A North Carolina high school’s decision to reject a yearbook photo featuring a teenage student holding her newborn baby boy is causing quite a ruckus.
Caitlin Tiller, 18, told ABC News, “The lady who runs the yearbook texted me and said, ‘We can’t use your picture in the yearbook because it promotes teen pregnancy’.” Wheatmore High School allows students to use props in their yearbook photos that show something that they are proud of.
Tiller’s son, Leelin, had just been born last summer when she took him to her yearbook photo appointment. “Everyone saw me with Leelin,” Tiller said. “No one said anything about me having my picture taken with him.” Tiller’s mother, Karen Morgan, told ABCnews.com, “There were no stipulations. They said, ‘Use whatever you want.’”
But just days before the yearbook went to press, Tiller received the text. The school also notified her that she had two days to submit a new photo without Leelin or not be in the yearbook. According to Tiller, “If he wasn’t going to be in it with me, I didn’t want be in it at all.”
Tiller says the school seems confused about what they will and won’t allow. She said her best friend was also not allowed to be pictured with her child in the yearbook. However, a photo of a pregnant student who posed with hands around her stomach was allowed.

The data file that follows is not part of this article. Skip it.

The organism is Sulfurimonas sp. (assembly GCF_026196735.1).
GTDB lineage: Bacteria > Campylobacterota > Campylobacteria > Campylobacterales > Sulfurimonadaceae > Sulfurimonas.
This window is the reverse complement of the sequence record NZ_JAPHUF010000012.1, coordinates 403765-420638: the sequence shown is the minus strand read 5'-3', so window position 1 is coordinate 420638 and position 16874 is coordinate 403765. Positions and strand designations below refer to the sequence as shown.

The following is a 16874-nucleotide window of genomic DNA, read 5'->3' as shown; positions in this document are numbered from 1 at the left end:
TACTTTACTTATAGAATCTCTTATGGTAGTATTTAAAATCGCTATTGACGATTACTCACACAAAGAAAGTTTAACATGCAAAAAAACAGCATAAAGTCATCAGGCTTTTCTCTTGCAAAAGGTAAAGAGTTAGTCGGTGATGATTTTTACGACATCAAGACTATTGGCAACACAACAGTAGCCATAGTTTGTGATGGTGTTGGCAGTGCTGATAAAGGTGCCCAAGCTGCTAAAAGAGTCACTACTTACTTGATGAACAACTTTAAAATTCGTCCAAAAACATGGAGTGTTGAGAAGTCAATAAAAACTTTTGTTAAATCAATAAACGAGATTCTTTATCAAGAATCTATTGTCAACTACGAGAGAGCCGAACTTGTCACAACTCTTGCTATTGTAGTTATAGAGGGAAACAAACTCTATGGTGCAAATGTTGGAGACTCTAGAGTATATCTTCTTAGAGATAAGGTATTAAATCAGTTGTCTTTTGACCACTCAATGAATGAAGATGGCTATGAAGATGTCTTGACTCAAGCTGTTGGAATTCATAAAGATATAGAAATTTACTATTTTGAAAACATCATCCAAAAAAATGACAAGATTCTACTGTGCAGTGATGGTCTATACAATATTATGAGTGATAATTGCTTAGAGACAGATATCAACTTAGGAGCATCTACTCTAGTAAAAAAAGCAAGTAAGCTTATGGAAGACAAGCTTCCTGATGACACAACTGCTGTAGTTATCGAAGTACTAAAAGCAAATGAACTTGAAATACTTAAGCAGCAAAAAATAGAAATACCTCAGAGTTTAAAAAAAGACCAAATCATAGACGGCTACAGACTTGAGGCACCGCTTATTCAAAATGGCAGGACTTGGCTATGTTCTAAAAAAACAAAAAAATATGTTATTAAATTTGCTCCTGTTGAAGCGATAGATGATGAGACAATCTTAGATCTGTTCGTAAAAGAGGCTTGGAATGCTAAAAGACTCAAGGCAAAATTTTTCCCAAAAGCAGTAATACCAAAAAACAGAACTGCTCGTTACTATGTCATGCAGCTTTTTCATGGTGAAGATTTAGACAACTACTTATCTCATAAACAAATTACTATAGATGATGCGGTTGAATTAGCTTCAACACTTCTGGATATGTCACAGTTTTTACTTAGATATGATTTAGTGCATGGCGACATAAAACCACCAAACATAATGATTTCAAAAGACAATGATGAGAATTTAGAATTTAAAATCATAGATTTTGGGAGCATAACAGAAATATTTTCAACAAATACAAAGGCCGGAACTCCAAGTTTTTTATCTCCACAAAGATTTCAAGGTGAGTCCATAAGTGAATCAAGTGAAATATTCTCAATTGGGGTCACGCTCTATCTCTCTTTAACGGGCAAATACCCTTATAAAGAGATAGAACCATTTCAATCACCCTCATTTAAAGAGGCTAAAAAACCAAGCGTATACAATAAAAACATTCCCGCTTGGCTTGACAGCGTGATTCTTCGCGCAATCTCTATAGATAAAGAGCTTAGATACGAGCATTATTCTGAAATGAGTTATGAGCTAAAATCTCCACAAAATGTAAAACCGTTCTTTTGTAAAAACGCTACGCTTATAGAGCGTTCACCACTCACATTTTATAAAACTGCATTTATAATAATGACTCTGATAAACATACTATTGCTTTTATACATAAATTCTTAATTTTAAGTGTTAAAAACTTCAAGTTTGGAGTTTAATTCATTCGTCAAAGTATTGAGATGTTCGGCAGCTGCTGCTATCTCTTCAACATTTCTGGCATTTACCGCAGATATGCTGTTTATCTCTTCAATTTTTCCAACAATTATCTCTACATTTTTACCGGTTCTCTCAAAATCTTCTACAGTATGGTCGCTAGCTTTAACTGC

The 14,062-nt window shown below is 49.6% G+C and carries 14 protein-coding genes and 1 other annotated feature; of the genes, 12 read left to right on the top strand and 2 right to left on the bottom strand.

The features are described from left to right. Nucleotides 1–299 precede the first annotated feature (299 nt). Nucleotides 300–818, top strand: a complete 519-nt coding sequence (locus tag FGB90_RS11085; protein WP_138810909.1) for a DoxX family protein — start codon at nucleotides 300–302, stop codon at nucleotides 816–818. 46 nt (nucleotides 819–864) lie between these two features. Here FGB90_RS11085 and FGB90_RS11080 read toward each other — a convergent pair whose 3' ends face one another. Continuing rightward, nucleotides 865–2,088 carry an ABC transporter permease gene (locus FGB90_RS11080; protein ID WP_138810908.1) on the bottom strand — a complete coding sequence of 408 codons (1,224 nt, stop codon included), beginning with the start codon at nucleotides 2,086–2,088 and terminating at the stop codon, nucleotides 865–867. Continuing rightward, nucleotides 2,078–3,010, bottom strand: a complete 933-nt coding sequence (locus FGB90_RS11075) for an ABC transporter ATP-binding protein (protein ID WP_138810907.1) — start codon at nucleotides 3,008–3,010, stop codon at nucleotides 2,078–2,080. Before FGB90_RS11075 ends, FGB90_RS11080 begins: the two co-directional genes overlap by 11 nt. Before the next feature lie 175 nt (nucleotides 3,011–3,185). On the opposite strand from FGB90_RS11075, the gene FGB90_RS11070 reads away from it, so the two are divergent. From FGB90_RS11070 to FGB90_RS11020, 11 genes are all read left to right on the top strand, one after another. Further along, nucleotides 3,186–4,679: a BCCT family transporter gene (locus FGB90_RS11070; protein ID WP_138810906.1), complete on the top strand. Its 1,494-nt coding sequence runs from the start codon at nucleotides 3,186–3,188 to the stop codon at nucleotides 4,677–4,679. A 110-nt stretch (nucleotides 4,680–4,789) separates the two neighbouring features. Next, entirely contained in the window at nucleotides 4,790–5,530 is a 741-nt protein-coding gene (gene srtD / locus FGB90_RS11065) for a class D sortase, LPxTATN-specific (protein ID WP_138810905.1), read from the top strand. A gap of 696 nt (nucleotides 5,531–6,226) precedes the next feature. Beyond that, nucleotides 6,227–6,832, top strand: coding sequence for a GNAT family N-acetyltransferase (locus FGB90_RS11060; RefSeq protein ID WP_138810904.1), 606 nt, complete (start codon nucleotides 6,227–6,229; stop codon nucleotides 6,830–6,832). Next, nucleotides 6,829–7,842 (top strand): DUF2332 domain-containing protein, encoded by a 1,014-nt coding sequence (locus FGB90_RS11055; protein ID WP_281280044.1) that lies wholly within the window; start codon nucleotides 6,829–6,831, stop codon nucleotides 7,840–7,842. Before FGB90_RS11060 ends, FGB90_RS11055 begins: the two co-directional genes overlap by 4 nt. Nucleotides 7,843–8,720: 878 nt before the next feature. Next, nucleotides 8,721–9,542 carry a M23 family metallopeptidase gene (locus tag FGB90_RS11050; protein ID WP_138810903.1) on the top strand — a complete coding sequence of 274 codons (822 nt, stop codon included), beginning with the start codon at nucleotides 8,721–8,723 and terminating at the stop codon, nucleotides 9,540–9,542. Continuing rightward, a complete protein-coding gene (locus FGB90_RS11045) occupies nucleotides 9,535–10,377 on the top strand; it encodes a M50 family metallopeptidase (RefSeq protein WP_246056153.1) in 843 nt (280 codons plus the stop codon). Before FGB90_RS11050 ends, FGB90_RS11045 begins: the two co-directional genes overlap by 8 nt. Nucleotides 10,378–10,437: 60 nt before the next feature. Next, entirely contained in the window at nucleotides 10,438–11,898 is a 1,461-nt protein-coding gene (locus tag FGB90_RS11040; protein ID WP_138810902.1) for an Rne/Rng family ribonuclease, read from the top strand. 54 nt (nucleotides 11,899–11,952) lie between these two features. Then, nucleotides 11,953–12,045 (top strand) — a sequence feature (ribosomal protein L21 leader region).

Both Tiller and Morgan said they tried to speak to school officials, but were not successful. ”I tried to fight it, but no one was budging,” Tiller said. Morgan said one school board member even hung up on her. Tiller said the school fully supported her during her pregnancy. “They all helped me when I needed the help,” she said, “I don’t understand why they’re being like this.”
Superintendent of Randolph County Schools, Donald E. Andrews, said in a statement to ABCNews.com, “The practice at Wheatmore High School regarding yearbook pictures for seniors has been to include only graduating students in the senior section, and to permit family members and friends to be featured with our seniors in the ad section of the yearbook.” Andrews said they offered Tiller this option and regretted not making their policy clearer to her.
Tiller graduated from high school early in December and is now attending Randolph County Community College. Her mother said she thinks the school is trying to hide its teen moms rather than being proud of girls who stay in school and achieve their goals like her daughter.
“She finished high school early, started college this year, and is working 30-36 hours a week,” Morgan said. “It’s ridiculous. She has proven so much and been such an inspiration to teen moms.”
While it is too late for Tiller’s photo to be in the yearbook, she and Morgan hope that the attention her story has gotten will help other teen moms gain recognition for their hard work. ”Having a baby is not easy,” said Tiller, who is currently studying to be a medical assistant.